Forgiveness: Maybe We Should Let Women Run the World For Awhile

Forgiveness: Maybe We Should Let Women Run the World For Awhile March 5, 2013

I sometimes think that if women ran the world, it would be a very different place – a better place even. When I watch this video, I start to believe it more deeply.

To be a human being in the world is to be vulnerable. To be vulnerable is to be hurt… sometimes deeply hurt. The reason the world is such a mess has to do with how we have reacted as human beings when we have been hurt. We fight, we blame, we lash out, we kill, we self-protect, we become numb, we run to easy answers and certitudes, and the world goes dark with pain, violence, despair, and loneliness.

Jesus’s call is always to forgive when we have been hurt. Simply forgive. We bear the sins of the world with Jesus – as part of the body of Christ, the church – and we do this through forgiveness. We are hurt? We forgo vengeance. We reject retribution. We do this because we know that in order to be forgiven ourselves, we have to forgive others. This is so basic to the Christian faith that it is actually part of the most basic Christian prayer: “Forgive us our trespasses, as we forgive those who trespass against us.”

Richard Rohr teaches about what he calls “forgiveness in real time.” He says that you have to forgive others for how they’ve wronged you, but even more basic than that you have to forgive reality for just being so broken. This kind of deep down forgiveness becomes an orientation of the soul. The one who can forgive reality for its brokenness, the world for its hatefulness and violence, the self for our own retribution and self-justification… this person can forgive anything. These kind of people can change the world.

Whether or not women should run the world I don’t really know, but I do know this: If we all felt forgiveness first – before rage, vengeance, retribution, fear, violence, and hatred – if we felt forgiveness first the world would be a very different place; a better place.

I don’t know how you can lose something that you love this much, a child, and forgive. I don’t know you you stand on stage in front of a bunch of people and hold hands with each other like this. I don’t know how you find the courage to reach out to the “other.” I don’t know how you do it. But when I see it happen, when I hear the story of true forgiveness like this one, I know that I have seen a glimpse of the kingdom of God. I know that I have seen “thy kingdom come, thy will be done on earth as it is in heaven.”

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  • Kathy Hanson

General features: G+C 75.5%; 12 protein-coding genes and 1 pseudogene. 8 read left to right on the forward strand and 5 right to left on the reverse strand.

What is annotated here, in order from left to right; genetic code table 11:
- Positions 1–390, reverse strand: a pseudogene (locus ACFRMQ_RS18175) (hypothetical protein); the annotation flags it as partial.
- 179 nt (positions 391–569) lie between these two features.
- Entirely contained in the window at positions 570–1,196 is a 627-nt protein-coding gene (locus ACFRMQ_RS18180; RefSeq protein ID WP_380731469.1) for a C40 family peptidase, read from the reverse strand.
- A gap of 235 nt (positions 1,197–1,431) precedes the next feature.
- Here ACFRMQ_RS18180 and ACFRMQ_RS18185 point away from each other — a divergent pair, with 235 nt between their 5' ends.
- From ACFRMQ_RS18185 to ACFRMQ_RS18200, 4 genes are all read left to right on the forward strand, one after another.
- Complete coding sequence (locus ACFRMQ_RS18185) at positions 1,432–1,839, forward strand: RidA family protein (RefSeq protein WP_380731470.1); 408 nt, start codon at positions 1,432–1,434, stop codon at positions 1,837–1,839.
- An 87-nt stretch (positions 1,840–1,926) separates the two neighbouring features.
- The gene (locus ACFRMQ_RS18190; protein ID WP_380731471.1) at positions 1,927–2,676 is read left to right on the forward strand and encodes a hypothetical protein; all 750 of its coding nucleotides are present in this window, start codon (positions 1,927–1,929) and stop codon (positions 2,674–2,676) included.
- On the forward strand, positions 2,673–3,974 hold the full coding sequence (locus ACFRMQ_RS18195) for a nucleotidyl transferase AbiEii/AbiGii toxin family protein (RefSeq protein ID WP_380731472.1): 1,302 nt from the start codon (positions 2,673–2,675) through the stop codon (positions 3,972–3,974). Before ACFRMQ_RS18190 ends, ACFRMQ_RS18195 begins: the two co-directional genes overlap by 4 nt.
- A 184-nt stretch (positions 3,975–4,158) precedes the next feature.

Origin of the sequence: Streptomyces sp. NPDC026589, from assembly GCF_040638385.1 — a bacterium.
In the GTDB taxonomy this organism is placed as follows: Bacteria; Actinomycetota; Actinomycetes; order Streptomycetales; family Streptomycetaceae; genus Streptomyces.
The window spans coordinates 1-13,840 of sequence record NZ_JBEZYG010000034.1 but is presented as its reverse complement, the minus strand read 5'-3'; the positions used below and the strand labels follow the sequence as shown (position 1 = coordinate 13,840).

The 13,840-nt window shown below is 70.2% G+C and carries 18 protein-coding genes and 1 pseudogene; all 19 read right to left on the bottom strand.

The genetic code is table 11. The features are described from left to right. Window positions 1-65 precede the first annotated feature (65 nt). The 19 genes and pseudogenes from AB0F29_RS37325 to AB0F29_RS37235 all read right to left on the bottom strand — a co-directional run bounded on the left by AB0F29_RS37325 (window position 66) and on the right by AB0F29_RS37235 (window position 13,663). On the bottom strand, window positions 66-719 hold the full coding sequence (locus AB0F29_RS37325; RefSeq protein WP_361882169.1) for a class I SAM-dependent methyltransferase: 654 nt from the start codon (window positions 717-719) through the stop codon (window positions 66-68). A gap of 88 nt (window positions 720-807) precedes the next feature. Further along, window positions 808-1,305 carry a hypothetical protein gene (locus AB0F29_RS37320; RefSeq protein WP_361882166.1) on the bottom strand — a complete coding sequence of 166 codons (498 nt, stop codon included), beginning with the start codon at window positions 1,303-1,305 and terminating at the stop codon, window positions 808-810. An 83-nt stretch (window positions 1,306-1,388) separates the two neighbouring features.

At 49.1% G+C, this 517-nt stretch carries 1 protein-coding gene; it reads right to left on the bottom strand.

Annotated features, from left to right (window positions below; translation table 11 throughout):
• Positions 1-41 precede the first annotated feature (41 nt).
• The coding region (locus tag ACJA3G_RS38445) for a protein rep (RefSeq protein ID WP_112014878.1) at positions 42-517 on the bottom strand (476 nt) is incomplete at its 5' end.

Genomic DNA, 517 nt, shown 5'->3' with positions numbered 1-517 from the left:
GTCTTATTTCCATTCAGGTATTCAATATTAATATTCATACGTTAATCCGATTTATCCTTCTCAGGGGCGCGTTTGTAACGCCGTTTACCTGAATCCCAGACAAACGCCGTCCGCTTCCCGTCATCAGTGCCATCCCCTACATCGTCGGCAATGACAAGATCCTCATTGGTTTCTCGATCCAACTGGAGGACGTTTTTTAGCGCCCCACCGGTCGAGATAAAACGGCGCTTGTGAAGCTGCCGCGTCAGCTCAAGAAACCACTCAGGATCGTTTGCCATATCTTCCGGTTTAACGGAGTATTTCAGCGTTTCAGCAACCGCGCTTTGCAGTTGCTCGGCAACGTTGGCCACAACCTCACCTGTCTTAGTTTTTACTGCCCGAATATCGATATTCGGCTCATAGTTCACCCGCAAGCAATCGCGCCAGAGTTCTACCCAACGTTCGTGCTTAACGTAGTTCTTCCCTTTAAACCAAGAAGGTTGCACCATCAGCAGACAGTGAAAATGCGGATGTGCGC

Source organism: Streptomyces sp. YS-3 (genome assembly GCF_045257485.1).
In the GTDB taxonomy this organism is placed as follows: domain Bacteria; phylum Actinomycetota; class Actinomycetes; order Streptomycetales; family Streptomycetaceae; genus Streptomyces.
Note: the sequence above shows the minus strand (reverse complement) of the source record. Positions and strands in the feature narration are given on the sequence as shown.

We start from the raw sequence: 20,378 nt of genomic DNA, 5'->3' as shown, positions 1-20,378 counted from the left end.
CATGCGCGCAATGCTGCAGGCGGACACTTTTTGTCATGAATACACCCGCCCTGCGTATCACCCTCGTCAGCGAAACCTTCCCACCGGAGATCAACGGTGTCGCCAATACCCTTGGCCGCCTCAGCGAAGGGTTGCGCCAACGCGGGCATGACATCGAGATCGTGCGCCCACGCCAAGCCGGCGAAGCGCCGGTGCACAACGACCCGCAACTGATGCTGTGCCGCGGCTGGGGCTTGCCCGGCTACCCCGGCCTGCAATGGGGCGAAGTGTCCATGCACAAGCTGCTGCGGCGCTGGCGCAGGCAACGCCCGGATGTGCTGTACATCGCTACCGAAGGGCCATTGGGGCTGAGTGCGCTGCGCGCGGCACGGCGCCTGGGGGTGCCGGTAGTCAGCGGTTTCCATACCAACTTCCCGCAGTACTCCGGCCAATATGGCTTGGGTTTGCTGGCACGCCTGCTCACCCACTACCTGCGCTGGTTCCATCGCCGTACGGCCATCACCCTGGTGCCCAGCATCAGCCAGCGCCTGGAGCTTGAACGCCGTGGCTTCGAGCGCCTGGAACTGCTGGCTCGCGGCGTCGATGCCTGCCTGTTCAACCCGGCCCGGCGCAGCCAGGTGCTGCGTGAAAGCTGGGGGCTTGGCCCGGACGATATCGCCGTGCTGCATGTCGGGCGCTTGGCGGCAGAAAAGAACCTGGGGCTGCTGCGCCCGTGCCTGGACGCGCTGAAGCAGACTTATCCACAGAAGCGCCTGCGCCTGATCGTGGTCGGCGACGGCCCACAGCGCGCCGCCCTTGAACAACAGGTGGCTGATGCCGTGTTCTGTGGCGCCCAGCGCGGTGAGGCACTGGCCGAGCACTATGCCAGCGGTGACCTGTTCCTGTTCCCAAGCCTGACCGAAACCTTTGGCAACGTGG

I have been reading Richard Rohr and realizing that growing up spiritually means exactly what you quoted about forgiving reality for being broken. I think that’s what Jesus wanted to teach us. Thank you for articulating it so simply and beautifully. Today is my 60th birthday and I count this post among the blessings of this day!

    • Tim Suttle

      Happy Birthday Kathy! Hope it was a good day. Thanks for your comment 🙂

  • Very powerful video…

    Apropos of women running the world, this woman has my vote: Vandana Shiva

    The references to “Reality being broken” and our need to “forgive it” reminds me of these lines from the Rubaiyat of Omar Khayyam:

    Oh, Thou who Man of baser Earth didst make,
    And ev’n with Paradise devise the Snake:
    For all the Sin wherewith the Face of Man
    Is blacken’d–Man’s forgiveness give–and take!

    Once we get past these preliminaries and truly surrender– truly “take up our cross” — we will see that what we took for reality was only a shadow of that which truly IS and that, in contrst –that which truly IS is supremely worthy of our love.

    Cf. Douglas Harding’s distinction between the “as if” world and the “as is” world:

  • Cheryl

    Thanks for sharing this Tim! As I reflected on this, I think that in reality women have been “running” the world, in the sense that if we all choose to stop doing what we do as women, particularly in forgiving each other and the men in our lives, I can’t imagine what the world would be. Running the world doesn’t mean being “at the top”, I think it means like you said, being vulnerable, vulnerable enough to love and to forgive and to ask for forgiveness. Men may think they run the world, but until men truly recognize that we all, men and women, need to work and live together with respect for one another, trusting and honoring each other, then it doesn’t matter who is running the world. Because the truth is, God made us both male and female, and he blessed us and named us “Humankind” (cf. Gen 5:2). We don’t need a reversal of roles, we need to live a complementary life, the way it was meant to be. God bless!

    I thought this might be of interest:

  • mrdthree

    Madeline Albright, 2012: The issue some people may differ with me on is that people say the world would be entirely different if it were run by women. I think it is true that we are more seeking consensus and don’t have such big egos and have a variety of different ways of trying to get along. But anybody who says that the world would be better has forgotten high school. It depends on who the women are.